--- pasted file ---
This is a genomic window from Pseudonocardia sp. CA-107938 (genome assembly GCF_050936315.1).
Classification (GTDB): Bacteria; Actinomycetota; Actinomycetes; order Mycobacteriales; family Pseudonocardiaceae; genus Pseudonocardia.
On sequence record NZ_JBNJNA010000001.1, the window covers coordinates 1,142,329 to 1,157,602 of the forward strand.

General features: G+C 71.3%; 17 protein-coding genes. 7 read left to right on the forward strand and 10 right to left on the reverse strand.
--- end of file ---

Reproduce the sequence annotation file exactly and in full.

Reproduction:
This is a genomic window from Pseudonocardia sp. CA-107938 (genome assembly GCF_050936315.1).
Classification (GTDB): Bacteria; Actinomycetota; Actinomycetes; order Mycobacteriales; family Pseudonocardiaceae; genus Pseudonocardia.
On sequence record NZ_JBNJNA010000001.1, the window covers coordinates 1,142,329 to 1,157,602 of the forward strand.

General features: G+C 71.3%; 17 protein-coding genes. 7 read left to right on the forward strand and 10 right to left on the reverse strand.